Fast Forerunner to a New Internet?
Washington Post Staff Writer
Thursday, October 9, 1997; Page E01
Alan Millman had developed what he thought was a "really cool" three-dimensional computer model of the human ear. Displayed on a big-screen monitor, the "virtual reality" simulation could smoothly zoom into the ear's nooks and crannies, revealing the intricate connection of bones and tissue, simply with the movement of a hand-held pointer.
But when Millman, an assistant professor at the University of Illinois at Chicago, tried to run his program on the Internet two weeks ago, the ear appeared frozen on the screen.
Yesterday, he found salvation in something called "Internet2." It's a collaborative effort among U.S. research universities, the National Science Foundation and several technology companies to get around the traffic jams and speed limits on today's commercial Internet by creating an ultra-fast, members-only network. In service experimentally at 12 universities, it allows users to send and receive data as much as 100 times faster than on the normal Internet.
In many ways, the project represents a sneak preview of the Internet's future. Just as today's Internet started in the 1960s and '70s for university researchers, the technologies that make Internet2 work could migrate into the broader, commercial Internet over the next one to two years.
The most significant development, researchers say, will be the ability to send very large files over the Internet at near real-time speeds. For businesses, that could mean having high-quality video conference calls or transmitting voluminous data files. For ordinary people at home, it could make possible the transmission of clear television images and CD-quality sound.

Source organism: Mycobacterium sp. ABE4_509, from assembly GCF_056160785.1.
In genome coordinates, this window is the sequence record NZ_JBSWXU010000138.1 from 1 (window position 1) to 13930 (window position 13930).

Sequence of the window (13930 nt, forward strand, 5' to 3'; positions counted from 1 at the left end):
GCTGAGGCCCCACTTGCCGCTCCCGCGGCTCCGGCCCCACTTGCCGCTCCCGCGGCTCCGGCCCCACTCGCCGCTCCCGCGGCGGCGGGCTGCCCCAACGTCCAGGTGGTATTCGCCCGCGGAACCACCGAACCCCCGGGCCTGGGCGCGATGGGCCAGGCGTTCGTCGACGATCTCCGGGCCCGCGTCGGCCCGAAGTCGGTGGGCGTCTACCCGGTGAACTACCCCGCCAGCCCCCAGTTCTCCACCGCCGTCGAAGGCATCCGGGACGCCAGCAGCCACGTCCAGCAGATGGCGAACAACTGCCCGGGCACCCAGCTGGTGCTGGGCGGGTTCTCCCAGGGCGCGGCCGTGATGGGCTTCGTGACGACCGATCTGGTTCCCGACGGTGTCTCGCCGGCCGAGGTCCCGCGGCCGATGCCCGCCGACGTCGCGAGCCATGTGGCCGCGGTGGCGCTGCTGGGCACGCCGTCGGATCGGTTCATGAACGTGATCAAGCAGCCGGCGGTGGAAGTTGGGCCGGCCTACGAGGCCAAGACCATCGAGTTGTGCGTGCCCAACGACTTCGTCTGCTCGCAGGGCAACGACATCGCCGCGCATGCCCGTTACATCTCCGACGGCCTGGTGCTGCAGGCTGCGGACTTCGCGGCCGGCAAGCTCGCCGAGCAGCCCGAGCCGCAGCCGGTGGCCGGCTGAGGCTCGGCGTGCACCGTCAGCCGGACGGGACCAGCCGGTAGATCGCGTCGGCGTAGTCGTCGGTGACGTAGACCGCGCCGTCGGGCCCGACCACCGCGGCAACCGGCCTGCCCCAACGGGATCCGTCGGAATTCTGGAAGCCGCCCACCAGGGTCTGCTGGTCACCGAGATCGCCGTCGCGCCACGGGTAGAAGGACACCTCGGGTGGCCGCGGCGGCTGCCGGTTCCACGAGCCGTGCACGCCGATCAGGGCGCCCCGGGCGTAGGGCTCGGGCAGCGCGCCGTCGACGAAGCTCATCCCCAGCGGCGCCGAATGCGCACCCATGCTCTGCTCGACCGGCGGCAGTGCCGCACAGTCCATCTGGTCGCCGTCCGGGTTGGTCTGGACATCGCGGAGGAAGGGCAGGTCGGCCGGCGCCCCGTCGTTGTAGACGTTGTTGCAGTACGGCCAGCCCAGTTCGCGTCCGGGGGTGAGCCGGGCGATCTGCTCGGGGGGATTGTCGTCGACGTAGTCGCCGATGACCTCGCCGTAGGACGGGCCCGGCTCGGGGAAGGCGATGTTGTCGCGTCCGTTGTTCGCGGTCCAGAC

Started a year ago with 34 member universities, the project has blossomed to include 112 educational institutions that collectively have invested more than $50 million in the network. Project leaders expect about 30 institutions to be online by the end of the year.
"When we started this a year ago, we thought it was a 20- or 30-university type of thing," said Michael M. Roberts, the network's project director. "Now it's turned into a party that schools don't want to miss."
At a meeting in Washington yesterday, the project took another big step forward, transforming itself from an informal consortium of universities to a nonprofit corporation that intends to spearhead the development of a host of advanced networking technologies.
"Today's Internet doesn't work as well as we need it to for world-class research," said Douglas E. Van Houweling, Internet2's new chief executive. "That's partly because of the way the network was built and partly because everybody is using it."
The project has piqued the interest of technology companies, who see it as a massive test bed for their latest and greatest products. Nine large companies, including International Business Machines Corp., telephone switch manufacturer Northern Telecom Ltd. and networking firms 3Com Corp. and Cisco Systems Inc. have pledged at least $1 million each in goods and services for the project.